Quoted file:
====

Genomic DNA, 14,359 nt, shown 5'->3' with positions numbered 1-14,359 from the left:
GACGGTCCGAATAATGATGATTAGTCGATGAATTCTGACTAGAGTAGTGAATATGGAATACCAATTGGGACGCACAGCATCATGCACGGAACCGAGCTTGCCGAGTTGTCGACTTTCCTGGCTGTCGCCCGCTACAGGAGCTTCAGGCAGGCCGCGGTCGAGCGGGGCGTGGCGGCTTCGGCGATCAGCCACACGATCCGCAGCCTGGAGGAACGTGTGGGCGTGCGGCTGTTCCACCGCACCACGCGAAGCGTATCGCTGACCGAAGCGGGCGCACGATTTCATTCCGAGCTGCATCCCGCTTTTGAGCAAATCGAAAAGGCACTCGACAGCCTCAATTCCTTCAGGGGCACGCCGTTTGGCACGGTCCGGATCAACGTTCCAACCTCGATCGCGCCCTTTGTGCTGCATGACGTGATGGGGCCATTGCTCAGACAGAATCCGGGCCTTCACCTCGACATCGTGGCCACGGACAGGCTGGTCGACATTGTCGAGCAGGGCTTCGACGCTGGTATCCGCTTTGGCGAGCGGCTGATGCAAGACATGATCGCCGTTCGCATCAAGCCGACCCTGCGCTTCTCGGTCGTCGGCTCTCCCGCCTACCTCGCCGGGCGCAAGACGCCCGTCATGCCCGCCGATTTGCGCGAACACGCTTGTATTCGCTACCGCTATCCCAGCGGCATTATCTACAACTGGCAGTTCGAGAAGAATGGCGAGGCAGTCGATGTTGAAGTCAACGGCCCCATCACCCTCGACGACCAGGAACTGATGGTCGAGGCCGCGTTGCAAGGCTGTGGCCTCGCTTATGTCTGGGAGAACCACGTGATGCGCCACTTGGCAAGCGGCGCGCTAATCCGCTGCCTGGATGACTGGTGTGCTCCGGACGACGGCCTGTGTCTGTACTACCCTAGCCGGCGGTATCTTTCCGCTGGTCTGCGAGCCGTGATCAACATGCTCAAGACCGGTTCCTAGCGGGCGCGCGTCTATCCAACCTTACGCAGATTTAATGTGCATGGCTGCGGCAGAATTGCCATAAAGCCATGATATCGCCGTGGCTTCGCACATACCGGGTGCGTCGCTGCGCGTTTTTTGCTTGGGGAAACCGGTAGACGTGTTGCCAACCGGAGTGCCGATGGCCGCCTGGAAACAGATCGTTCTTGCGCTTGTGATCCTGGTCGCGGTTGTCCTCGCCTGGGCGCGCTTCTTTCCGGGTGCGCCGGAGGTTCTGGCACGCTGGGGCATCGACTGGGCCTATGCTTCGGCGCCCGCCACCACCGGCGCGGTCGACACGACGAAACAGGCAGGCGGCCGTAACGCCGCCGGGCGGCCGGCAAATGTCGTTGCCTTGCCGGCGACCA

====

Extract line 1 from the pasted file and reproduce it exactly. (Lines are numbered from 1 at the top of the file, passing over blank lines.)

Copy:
Genomic DNA, 14,359 nt, shown 5'->3' with positions numbered 1-14,359 from the left: